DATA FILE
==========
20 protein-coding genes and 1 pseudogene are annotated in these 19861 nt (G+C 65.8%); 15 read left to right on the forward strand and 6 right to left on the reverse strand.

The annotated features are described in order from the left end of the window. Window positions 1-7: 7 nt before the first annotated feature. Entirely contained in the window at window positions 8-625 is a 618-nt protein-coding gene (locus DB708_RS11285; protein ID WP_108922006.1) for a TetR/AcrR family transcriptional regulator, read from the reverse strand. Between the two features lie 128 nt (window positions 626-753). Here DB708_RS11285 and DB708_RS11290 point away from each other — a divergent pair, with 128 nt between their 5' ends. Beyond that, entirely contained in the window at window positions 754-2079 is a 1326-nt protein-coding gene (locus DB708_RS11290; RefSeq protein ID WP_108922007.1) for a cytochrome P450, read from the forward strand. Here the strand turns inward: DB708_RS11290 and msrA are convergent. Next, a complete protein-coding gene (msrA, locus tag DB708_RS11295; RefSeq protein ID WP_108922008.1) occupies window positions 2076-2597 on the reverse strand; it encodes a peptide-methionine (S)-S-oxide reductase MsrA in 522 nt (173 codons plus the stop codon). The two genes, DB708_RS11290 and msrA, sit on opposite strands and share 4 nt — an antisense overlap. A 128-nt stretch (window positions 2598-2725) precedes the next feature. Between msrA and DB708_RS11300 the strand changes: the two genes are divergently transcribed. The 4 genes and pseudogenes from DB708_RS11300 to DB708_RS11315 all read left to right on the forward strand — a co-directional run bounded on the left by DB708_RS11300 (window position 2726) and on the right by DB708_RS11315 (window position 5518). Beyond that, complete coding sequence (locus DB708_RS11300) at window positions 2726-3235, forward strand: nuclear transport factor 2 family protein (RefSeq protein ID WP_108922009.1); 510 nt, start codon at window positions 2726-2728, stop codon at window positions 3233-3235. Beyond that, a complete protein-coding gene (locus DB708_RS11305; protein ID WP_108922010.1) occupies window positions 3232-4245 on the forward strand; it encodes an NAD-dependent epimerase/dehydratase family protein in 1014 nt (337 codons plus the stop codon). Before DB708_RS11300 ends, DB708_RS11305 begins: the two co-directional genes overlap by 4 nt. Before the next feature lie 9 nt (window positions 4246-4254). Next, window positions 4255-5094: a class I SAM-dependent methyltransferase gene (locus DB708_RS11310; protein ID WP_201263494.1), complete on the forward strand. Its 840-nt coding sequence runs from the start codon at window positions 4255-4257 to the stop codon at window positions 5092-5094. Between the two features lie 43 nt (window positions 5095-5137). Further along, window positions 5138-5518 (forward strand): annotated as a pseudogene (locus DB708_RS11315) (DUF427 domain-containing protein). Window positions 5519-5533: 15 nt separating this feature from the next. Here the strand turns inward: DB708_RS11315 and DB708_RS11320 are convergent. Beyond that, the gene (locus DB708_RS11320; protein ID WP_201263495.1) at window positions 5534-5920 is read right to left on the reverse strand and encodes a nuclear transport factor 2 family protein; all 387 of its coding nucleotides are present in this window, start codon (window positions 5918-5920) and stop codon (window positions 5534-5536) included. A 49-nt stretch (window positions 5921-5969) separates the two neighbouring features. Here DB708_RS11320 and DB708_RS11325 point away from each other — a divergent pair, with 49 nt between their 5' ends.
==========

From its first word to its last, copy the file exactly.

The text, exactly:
20 protein-coding genes and 1 pseudogene are annotated in these 19861 nt (G+C 65.8%); 15 read left to right on the forward strand and 6 right to left on the reverse strand.

The annotated features are described in order from the left end of the window. Window positions 1-7: 7 nt before the first annotated feature. Entirely contained in the window at window positions 8-625 is a 618-nt protein-coding gene (locus DB708_RS11285; protein ID WP_108922006.1) for a TetR/AcrR family transcriptional regulator, read from the reverse strand. Between the two features lie 128 nt (window positions 626-753). Here DB708_RS11285 and DB708_RS11290 point away from each other — a divergent pair, with 128 nt between their 5' ends. Beyond that, entirely contained in the window at window positions 754-2079 is a 1326-nt protein-coding gene (locus DB708_RS11290; RefSeq protein ID WP_108922007.1) for a cytochrome P450, read from the forward strand. Here the strand turns inward: DB708_RS11290 and msrA are convergent. Next, a complete protein-coding gene (msrA, locus tag DB708_RS11295; RefSeq protein ID WP_108922008.1) occupies window positions 2076-2597 on the reverse strand; it encodes a peptide-methionine (S)-S-oxide reductase MsrA in 522 nt (173 codons plus the stop codon). The two genes, DB708_RS11290 and msrA, sit on opposite strands and share 4 nt — an antisense overlap. A 128-nt stretch (window positions 2598-2725) precedes the next feature. Between msrA and DB708_RS11300 the strand changes: the two genes are divergently transcribed. The 4 genes and pseudogenes from DB708_RS11300 to DB708_RS11315 all read left to right on the forward strand — a co-directional run bounded on the left by DB708_RS11300 (window position 2726) and on the right by DB708_RS11315 (window position 5518). Beyond that, complete coding sequence (locus DB708_RS11300) at window positions 2726-3235, forward strand: nuclear transport factor 2 family protein (RefSeq protein ID WP_108922009.1); 510 nt, start codon at window positions 2726-2728, stop codon at window positions 3233-3235. Beyond that, a complete protein-coding gene (locus DB708_RS11305; protein ID WP_108922010.1) occupies window positions 3232-4245 on the forward strand; it encodes an NAD-dependent epimerase/dehydratase family protein in 1014 nt (337 codons plus the stop codon). Before DB708_RS11300 ends, DB708_RS11305 begins: the two co-directional genes overlap by 4 nt. Before the next feature lie 9 nt (window positions 4246-4254). Next, window positions 4255-5094: a class I SAM-dependent methyltransferase gene (locus DB708_RS11310; protein ID WP_201263494.1), complete on the forward strand. Its 840-nt coding sequence runs from the start codon at window positions 4255-4257 to the stop codon at window positions 5092-5094. Between the two features lie 43 nt (window positions 5095-5137). Further along, window positions 5138-5518 (forward strand): annotated as a pseudogene (locus DB708_RS11315) (DUF427 domain-containing protein). Window positions 5519-5533: 15 nt separating this feature from the next. Here the strand turns inward: DB708_RS11315 and DB708_RS11320 are convergent. Beyond that, the gene (locus DB708_RS11320; protein ID WP_201263495.1) at window positions 5534-5920 is read right to left on the reverse strand and encodes a nuclear transport factor 2 family protein; all 387 of its coding nucleotides are present in this window, start codon (window positions 5918-5920) and stop codon (window positions 5534-5536) included. A 49-nt stretch (window positions 5921-5969) separates the two neighbouring features. Here DB708_RS11320 and DB708_RS11325 point away from each other — a divergent pair, with 49 nt between their 5' ends.